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Why the TUC will want to increase the UK strike law stakes in the ILO

Posted: 24/04/2023

In January 2023, Gilbert Houngbo, director general of the International Labour Organisation (ILO), publicly denied that the ILO supported UK government plans to enforce ‘minimum service levels’ during public sector strikes. The BBC reported that Mr Houngbo also confirmed British trade unions were able to file a complaint with the ILO to ascertain whether the UK was breaching international worker rights laws. The ILO "has been in discussions with the trade unions" over this, he said.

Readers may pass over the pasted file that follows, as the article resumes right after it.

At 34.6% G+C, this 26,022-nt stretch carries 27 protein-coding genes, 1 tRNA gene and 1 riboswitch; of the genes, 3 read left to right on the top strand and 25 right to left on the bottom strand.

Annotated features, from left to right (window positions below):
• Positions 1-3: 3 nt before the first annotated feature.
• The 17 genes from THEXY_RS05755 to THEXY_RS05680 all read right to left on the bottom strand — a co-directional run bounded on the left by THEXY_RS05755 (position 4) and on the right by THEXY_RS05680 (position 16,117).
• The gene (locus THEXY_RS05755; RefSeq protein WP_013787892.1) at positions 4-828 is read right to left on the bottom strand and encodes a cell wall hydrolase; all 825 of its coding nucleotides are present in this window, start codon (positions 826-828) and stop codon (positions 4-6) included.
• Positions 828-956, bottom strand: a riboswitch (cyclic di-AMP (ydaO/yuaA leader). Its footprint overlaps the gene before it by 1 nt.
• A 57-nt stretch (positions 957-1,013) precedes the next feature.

So what complaints could the TUC file, on behalf of UK trade unions, with the ILO, in order to challenge the UK’s current and proposed strike laws?

Step one: completed

In August 2022, the TUC published its complaint to the ILO’s Committee of Experts, arguing that the UK government is in breach of its international obligations as a result of its ratification of Conventions 87 and 98. In summary, the TUC is asserting the UK government has:

  • failed to provide an update on the introduction of electronic balloting;
  • failed to review the impact of new ballot thresholds;
  • failed to review with social partners the impact of an expanded role for the certification officer;
  • failed to review with social partners the protection available to workers who stage industrial action; and
  • failed to review the procedural requirements for industrial action.